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Development of diffuse browning disorder in relation to physiological and biochemical changes in apple fruit during development and storage - FO0308

Research is proposed to identify the underlying cause of diffuse browning disorder, a physiological disorder that develops progressively in Cox apples during storage. This hitherto undescribed disorder has caused significant losses of stored Cox apples over the past 6 years and particularly in 2000-1 and 2004-5. No figures are available to indicate the overall financial losses incurred by the growers but in a recent survey conducted by East Malling Research 26% of Cox growers reported a problem with DBD. The inability to predict the occurrence of DBD in different consignments of apples has resulted in loss of confidence in storing Cox other than for short periods. Moreover, reduced quality due to DBD threatens future sales of Cox and the sustainability of the UK dessert apple industry.

Previous applied research funded by the Horticultural Development Council failed to identify the stress factors that cause DBD. Although storage environment (stress) factors such as sub-optimal storage temperatures may influence susceptibility to DBD they are not the main cause. DBD has emerged as a problem in a period when storage recommendations for Cox have remained unchanged. Since there are orchards that are consistently affected and others with no history of a problem it appears that DBD development is associated with stress factors that operate during fruit development. In specific orchards the application of sprays containing gibberellin inhibitors for growth control has exaggerated DBD development but the upsurge in the problem is not generally related to these chemicals. Attempts to relate DBD occurrence to climatic factors and more specifically to light intensity have not proved successful. In view of the difficulty in evaluating the many potentially causal (stress) factors affecting DBD a more strategic approach to the DBD problem has been adopted. Hypotheses on the likely causal (stress) factors will be developed subsequent to gaining an understanding of events in fruit tissue predisposed to DBD.
Research is planned to identify putative endogenous regulators of DBD susceptibility and to develop hypotheses on the most likely stress factors affecting fruit during their development on the tree. More specifically the objectives are to measure changes in the chemical profile of apples during development and storage and in the physiology of fruit at harvest and during storage and relate these to the development of DBD. Molecular techniques will be used to study the expression of genes known to be involved in regulating stress in plants. It is also proposed to observe changes in the anatomical structure in apple flesh that precedes the development of diffuse browning disorder. The strategic work proposed may provide opportunities to develop and deliver practical methods to avoid or prevent DBD. The analytical work may indicate possibilities for developing diagnostic tests and the physiological studies of fruit ripening and disorder expression may pave the way for methods of screening commercial consignments of fruit at harvest. Analysis of fruit from commercial orchards in order to appropriately market consignments at risk is entirely feasible but will depend on the complexity and cost of any analysis required. Growers currently submit samples of fruit for mineral analysis prior to harvest as a means of estimating storage potential and more specifically the risk of disorders that relate to concentrations of particular elements.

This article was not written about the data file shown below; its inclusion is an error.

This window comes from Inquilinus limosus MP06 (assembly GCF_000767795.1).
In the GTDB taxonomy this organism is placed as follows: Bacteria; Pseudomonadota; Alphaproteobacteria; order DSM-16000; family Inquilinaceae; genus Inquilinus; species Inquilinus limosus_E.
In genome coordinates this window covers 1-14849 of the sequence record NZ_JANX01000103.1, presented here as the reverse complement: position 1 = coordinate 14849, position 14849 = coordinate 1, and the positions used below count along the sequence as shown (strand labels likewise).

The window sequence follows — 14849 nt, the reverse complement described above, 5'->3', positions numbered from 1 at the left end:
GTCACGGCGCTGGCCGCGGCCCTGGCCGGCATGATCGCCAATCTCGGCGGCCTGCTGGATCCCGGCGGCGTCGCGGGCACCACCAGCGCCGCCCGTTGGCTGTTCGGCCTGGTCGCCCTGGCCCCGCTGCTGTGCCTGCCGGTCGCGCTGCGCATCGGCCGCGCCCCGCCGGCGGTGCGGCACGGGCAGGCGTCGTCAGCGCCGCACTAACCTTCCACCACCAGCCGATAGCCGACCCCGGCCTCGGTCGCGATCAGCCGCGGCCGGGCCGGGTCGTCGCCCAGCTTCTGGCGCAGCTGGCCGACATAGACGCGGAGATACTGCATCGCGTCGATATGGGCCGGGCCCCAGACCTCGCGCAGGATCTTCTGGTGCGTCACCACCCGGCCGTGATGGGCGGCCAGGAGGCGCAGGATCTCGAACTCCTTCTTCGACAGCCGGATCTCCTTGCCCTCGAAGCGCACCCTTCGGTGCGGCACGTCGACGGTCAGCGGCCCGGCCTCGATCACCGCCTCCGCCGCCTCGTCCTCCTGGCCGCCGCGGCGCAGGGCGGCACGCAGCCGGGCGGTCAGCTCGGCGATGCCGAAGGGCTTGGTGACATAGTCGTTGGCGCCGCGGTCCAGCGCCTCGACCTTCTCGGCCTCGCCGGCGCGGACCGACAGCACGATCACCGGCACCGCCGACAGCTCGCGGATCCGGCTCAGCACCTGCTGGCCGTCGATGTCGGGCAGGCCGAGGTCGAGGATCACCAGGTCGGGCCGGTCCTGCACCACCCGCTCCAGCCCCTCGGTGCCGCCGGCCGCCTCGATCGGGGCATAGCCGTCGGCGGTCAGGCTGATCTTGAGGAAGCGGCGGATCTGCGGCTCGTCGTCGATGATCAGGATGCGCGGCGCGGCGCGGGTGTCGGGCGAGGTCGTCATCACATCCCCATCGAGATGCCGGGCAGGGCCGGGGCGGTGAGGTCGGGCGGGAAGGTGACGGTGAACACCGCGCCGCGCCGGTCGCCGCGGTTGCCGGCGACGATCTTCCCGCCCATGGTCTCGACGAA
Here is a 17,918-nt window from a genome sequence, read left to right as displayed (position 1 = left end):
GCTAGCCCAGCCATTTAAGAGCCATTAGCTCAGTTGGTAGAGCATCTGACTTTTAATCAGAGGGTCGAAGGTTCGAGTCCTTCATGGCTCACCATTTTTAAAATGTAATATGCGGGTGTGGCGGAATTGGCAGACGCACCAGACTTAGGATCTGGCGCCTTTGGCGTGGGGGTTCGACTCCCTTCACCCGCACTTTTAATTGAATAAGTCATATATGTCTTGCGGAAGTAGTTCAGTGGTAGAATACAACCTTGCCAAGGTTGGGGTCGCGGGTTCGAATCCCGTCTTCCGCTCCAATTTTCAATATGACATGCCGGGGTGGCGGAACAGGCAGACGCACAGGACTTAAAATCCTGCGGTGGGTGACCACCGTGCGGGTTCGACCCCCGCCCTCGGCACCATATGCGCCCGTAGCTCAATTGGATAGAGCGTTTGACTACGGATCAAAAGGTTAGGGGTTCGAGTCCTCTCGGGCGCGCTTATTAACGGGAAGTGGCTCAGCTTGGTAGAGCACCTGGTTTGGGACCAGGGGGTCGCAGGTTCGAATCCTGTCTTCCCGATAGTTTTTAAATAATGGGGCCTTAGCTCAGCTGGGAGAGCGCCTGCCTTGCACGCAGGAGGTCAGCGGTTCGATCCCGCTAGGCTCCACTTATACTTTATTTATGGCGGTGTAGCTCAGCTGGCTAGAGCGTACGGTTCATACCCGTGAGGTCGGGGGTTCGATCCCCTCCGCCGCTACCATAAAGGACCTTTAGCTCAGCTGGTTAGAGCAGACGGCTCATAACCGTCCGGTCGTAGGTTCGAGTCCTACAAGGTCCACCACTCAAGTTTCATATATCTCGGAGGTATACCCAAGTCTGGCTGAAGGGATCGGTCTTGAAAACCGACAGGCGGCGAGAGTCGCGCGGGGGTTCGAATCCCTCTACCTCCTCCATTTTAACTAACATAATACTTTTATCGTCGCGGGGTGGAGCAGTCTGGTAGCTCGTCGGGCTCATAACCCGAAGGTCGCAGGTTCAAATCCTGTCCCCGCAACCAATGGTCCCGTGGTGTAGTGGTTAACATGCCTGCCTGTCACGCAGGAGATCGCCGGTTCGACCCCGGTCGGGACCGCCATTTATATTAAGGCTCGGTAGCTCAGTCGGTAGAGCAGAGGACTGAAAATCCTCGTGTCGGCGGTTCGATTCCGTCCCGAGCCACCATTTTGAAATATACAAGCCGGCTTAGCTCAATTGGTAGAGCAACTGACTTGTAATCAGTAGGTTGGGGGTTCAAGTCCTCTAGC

Research to link metabolic changes in developing fruit with subsequent storage behaviour is highly innovative and has more generic implications in that there is the potential to understand how pre-harvest factors affect storage quality of different cultivars of apple and other fruits stored long-term such as pears and kiwifruit.

The research proposed is consistent with Defra policy needs particularly as regards industry sustainability. Where problems occur in fruit scheduled for the fresh market this is likely to result in disposing of the fruit through less lucrative outlets such as juice. At this point the fruit has incurred the cost (and energy use) of storage. Rejection at the point of sale incurs additional costs (and energy use) of grading, packing and distribution. In this case the packaging would be wasted. The research will benefit UK science as little is known about the physiological and biochemical basis for orchard factor effects on post-harvest physiology and storage quality. The results of the research will benefit the fruit industry directly and will therefore help to preserve the rural economy and communities. Many associated industries are dependant on a viable apple industry in the UK and there is a serious risk that Cox will be de-listed by major multiple retailers if the problem is not resolved. Since Cox represents 50% of the UK dessert apple crop the loss of the cultivar would have a major impact on the rural landscape and on the amenity value of the countryside to the UK taxpayer.

Project Documents
• Final Report : Development of diffuse browning disorder in relation to physiological and biochemical changes in apple fruit during development and storage   (768k)
Time-Scale and Cost
From: 2007

To: 2009

Cost: £251,094
Contractor / Funded Organisations
East Malling Research
Allocated - EMR              
Disease Prevention              
Environmental Performance              
Food and Drink              
Food Chain              
Food manufacturing industry              
Food Quality              
Fields of Study
Resource Efficient and Resilient Food Chain